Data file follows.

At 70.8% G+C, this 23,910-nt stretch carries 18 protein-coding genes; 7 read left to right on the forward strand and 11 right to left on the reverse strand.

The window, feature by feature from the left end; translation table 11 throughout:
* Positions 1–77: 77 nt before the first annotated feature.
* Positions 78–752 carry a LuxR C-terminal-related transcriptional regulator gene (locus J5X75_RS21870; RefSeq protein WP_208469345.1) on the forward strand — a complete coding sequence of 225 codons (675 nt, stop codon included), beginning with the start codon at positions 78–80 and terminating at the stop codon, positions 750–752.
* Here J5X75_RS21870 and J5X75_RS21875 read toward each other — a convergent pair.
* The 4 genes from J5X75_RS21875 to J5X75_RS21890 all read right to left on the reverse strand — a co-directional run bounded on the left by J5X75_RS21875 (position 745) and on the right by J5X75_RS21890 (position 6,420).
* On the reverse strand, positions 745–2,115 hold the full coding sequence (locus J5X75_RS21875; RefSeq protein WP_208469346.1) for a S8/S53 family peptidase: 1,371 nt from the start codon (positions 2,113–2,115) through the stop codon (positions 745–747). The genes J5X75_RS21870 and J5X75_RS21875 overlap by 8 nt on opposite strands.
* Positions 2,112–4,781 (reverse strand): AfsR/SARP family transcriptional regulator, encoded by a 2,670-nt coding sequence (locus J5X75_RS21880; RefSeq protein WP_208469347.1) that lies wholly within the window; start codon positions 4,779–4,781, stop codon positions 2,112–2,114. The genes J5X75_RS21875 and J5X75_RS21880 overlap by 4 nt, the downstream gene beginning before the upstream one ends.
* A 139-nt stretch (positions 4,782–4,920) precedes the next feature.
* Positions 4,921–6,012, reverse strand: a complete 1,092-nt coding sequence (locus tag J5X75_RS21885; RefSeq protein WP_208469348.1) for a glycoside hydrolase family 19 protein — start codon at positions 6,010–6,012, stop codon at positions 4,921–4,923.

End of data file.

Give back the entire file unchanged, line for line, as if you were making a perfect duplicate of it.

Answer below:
At 70.8% G+C, this 23,910-nt stretch carries 18 protein-coding genes; 7 read left to right on the forward strand and 11 right to left on the reverse strand.

The window, feature by feature from the left end; translation table 11 throughout:
* Positions 1–77: 77 nt before the first annotated feature.
* Positions 78–752 carry a LuxR C-terminal-related transcriptional regulator gene (locus J5X75_RS21870; RefSeq protein WP_208469345.1) on the forward strand — a complete coding sequence of 225 codons (675 nt, stop codon included), beginning with the start codon at positions 78–80 and terminating at the stop codon, positions 750–752.
* Here J5X75_RS21870 and J5X75_RS21875 read toward each other — a convergent pair.
* The 4 genes from J5X75_RS21875 to J5X75_RS21890 all read right to left on the reverse strand — a co-directional run bounded on the left by J5X75_RS21875 (position 745) and on the right by J5X75_RS21890 (position 6,420).
* On the reverse strand, positions 745–2,115 hold the full coding sequence (locus J5X75_RS21875; RefSeq protein WP_208469346.1) for a S8/S53 family peptidase: 1,371 nt from the start codon (positions 2,113–2,115) through the stop codon (positions 745–747). The genes J5X75_RS21870 and J5X75_RS21875 overlap by 8 nt on opposite strands.
* Positions 2,112–4,781 (reverse strand): AfsR/SARP family transcriptional regulator, encoded by a 2,670-nt coding sequence (locus J5X75_RS21880; RefSeq protein WP_208469347.1) that lies wholly within the window; start codon positions 4,779–4,781, stop codon positions 2,112–2,114. The genes J5X75_RS21875 and J5X75_RS21880 overlap by 4 nt, the downstream gene beginning before the upstream one ends.
* A 139-nt stretch (positions 4,782–4,920) precedes the next feature.
* Positions 4,921–6,012, reverse strand: a complete 1,092-nt coding sequence (locus tag J5X75_RS21885; RefSeq protein WP_208469348.1) for a glycoside hydrolase family 19 protein — start codon at positions 6,010–6,012, stop codon at positions 4,921–4,923.